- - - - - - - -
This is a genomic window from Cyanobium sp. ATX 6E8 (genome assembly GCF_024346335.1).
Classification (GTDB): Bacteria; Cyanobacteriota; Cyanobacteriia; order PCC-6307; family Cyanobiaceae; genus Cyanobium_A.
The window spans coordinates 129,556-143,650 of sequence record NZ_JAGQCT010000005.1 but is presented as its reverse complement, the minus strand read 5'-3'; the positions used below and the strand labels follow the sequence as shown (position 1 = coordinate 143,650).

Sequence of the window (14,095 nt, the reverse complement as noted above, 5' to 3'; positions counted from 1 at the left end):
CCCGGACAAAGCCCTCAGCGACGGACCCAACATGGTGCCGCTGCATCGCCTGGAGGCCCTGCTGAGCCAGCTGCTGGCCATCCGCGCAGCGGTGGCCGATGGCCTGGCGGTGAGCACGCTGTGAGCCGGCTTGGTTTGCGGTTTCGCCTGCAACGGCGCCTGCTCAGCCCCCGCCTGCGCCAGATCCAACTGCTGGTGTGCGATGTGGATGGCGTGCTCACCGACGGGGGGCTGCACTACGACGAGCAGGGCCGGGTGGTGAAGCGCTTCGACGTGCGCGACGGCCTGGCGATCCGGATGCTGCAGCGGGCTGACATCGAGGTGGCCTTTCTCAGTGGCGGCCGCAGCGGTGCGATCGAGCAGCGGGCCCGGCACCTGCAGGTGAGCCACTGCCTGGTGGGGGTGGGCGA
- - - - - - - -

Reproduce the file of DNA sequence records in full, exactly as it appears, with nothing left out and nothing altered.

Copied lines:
This is a genomic window from Cyanobium sp. ATX 6E8 (genome assembly GCF_024346335.1).
Classification (GTDB): Bacteria; Cyanobacteriota; Cyanobacteriia; order PCC-6307; family Cyanobiaceae; genus Cyanobium_A.
The window spans coordinates 129,556-143,650 of sequence record NZ_JAGQCT010000005.1 but is presented as its reverse complement, the minus strand read 5'-3'; the positions used below and the strand labels follow the sequence as shown (position 1 = coordinate 143,650).

Sequence of the window (14,095 nt, the reverse complement as noted above, 5' to 3'; positions counted from 1 at the left end):
CCCGGACAAAGCCCTCAGCGACGGACCCAACATGGTGCCGCTGCATCGCCTGGAGGCCCTGCTGAGCCAGCTGCTGGCCATCCGCGCAGCGGTGGCCGATGGCCTGGCGGTGAGCACGCTGTGAGCCGGCTTGGTTTGCGGTTTCGCCTGCAACGGCGCCTGCTCAGCCCCCGCCTGCGCCAGATCCAACTGCTGGTGTGCGATGTGGATGGCGTGCTCACCGACGGGGGGCTGCACTACGACGAGCAGGGCCGGGTGGTGAAGCGCTTCGACGTGCGCGACGGCCTGGCGATCCGGATGCTGCAGCGGGCTGACATCGAGGTGGCCTTTCTCAGTGGCGGCCGCAGCGGTGCGATCGAGCAGCGGGCCCGGCACCTGCAGGTGAGCCACTGCCTGGTGGGGGTGGGCGA